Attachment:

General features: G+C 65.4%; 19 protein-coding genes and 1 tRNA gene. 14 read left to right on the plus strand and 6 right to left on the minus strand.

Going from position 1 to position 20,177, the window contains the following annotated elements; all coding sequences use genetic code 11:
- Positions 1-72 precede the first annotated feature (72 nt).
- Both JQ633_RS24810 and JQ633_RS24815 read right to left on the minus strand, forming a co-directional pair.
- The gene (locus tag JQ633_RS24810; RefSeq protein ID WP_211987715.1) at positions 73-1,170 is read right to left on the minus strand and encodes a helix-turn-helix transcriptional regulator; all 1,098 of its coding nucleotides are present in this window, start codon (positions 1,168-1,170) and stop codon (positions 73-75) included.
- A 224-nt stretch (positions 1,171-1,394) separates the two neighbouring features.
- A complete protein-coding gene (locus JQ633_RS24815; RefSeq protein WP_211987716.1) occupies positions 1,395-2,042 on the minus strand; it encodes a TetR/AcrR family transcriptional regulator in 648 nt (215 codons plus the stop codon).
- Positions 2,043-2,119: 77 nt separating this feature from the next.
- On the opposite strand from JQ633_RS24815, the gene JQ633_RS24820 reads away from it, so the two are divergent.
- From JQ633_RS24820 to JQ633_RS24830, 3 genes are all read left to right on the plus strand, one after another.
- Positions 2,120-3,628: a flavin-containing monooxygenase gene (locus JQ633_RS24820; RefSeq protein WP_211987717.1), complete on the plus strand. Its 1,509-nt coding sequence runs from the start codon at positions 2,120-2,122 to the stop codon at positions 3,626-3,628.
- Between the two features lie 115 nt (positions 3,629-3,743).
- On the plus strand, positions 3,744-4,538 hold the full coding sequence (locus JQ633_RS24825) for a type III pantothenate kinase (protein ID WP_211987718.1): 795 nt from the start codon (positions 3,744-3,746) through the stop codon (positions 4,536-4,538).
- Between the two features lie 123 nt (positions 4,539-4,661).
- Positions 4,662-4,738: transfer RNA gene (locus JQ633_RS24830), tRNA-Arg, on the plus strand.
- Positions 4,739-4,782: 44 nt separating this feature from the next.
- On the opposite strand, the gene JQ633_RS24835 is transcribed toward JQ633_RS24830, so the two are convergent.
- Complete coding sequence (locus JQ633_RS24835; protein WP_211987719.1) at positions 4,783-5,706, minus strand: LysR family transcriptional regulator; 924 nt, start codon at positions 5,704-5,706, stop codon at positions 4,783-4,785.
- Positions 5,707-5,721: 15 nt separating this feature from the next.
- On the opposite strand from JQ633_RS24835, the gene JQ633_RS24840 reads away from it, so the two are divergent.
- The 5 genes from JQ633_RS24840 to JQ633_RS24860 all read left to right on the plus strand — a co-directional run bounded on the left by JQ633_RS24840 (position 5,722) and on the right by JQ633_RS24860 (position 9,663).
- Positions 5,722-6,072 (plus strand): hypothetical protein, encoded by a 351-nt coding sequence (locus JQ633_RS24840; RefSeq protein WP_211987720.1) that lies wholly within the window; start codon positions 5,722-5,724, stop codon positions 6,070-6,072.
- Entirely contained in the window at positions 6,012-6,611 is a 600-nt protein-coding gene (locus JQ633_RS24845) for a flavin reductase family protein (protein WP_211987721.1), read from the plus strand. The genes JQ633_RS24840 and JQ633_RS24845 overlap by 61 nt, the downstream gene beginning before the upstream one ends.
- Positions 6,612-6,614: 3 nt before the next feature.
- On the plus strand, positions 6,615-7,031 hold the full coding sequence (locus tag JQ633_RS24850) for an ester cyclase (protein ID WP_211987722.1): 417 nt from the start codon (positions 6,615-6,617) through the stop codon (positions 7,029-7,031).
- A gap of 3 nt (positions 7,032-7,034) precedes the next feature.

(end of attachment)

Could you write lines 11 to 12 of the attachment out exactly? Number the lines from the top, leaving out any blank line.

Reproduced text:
- Positions 2,120-3,628: a flavin-containing monooxygenase gene (locus JQ633_RS24820; RefSeq protein WP_211987717.1), complete on the plus strand. Its 1,509-nt coding sequence runs from the start codon at positions 2,120-2,122 to the stop codon at positions 3,626-3,628.
- Between the two features lie 115 nt (positions 3,629-3,743).